The future of the ‘Abanico del Pastaza’ is in good hands: local leaders and national authorities committed to its conservation



Posted on 21 June 2013  | 
• Indigenous representatives together with the WWF Peru Director, presented more than 10 years of experiences and lessons learned in the restoration of the largest wetland complex in the Peruvian Amazon
• The Minister of the Environment and local organizations strengthened their joint commitment towards a better dialogue to overcome the existing environmental problems


Lima, June 21, 2013. “Respect, integrity and a willingness to dialogue shown during this experience are an example of both the conservation and sustainable development of our Amazon and its people”, stated Patricia Leon Melgar, WWF Peru Director, after inaugurating the event “10+ years in the Abanico del Pastaza: nature, cultures and challenges in the North Peruvian Amazon”.

During the event that took place on June 20th, representatives shared over a decade of joint work with the indigenous peoples and authorities who foster the recovery and conservation of this region in the North Peruvian Amazon. Most importantly, it was an opportunity to strengthen commitments towards the conservation of one of the most naturally and culturally diverse regions in the Amazon.

The Abanico del Pastaza, located between the Pastaza and Corrientes Rivers within the region of Loreto, is the largest wetland complex in the Peruvian Amazon. Across 3.8 million hectares, flooded forests and swamps converge with rivers and lakes in a territory that is home and sustenance to more than 300 indigenous communities of the ethnic groups Quechua, Achuar, and Kandozi, among others.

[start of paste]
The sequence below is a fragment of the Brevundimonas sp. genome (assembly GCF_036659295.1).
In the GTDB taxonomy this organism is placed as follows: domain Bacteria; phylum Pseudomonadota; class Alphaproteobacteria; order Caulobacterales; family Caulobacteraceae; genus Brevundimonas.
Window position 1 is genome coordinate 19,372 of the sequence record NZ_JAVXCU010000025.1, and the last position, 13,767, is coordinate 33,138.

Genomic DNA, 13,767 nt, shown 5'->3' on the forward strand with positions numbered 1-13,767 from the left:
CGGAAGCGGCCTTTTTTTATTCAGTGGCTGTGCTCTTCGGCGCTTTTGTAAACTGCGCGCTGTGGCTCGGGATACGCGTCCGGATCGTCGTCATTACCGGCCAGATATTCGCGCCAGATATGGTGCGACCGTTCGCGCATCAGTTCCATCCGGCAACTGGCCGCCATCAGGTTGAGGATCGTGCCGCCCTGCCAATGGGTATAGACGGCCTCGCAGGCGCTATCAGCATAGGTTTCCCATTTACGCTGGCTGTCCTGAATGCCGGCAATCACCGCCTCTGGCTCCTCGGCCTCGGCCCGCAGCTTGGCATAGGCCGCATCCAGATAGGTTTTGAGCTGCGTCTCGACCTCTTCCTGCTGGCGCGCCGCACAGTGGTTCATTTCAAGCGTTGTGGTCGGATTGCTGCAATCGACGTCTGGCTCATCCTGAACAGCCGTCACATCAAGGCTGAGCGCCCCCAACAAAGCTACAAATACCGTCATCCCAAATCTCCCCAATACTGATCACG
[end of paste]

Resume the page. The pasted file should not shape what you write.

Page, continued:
Despite the extraordinary natural and cultural diversity of this region, in the late 90s, the Abanico was practically unknown to the rest of the country, and because of this, its ecosystems were seriously threatened by overexploitation and pollution produced by decades of unsustainable oil activities.
Since then, indigenous peoples have advanced towards the recovery of their resources and territory.

Thanks to them, and with the help of WWF, in 2002 the Abanico del Pastaza became the largest Ramsar site (wetland of international importance) in Peru. Populations of fish, turtles and other species have recovered through strict management plans and today, the communities constantly monitor the extractive activities taking place in and around their forests, lakes and rivers in order to protect the health of their people and that of the ecosystem. However, the challenges still continue, and it is in this particular context that the commitment of the Minister of the Environment, Manuel Pulgar Vidal, reaffirmed during this event, is the best news for the local communities.

“Today, Pastaza’s indigenous peoples, the Government and organizations such as WWF, are aware of the hard work to be done, but they are also conscious that we are starting to learn and walk together, using dialogue as a tool and conservation as a mechanism for development. I congratulate WWF for these 10 years plus, both for its work done and what it represents”, stated the Minister.

The event was also an opportunity to recognize the valuable labor of different public and private organizations for their critical participation in the progress made, especially the Embassies of Belgium, United States, Switzerland, Great Britain and the Kingdom of Netherlands, as well as the Hewlett Packard Company, whose financial support has made the work possible.

The event concluded with the presentation of the “10+ years in the Abanico del Pastaza” publication and the commitment expressed by both the indigenous organizations and authorities present to lead the work necessary to foster, through dialogue, the development of the communities in the area and the conservacion of biological diversity.

To learn more about this experience, download the publication “10+ years in the Abanico del Pastaza”. For photos and videos, visit www.wwfperu.org/pastaza
Event: "10 + years in the Abanico del Pastaza"
© Diego Perez / WWF Perú Enlarge

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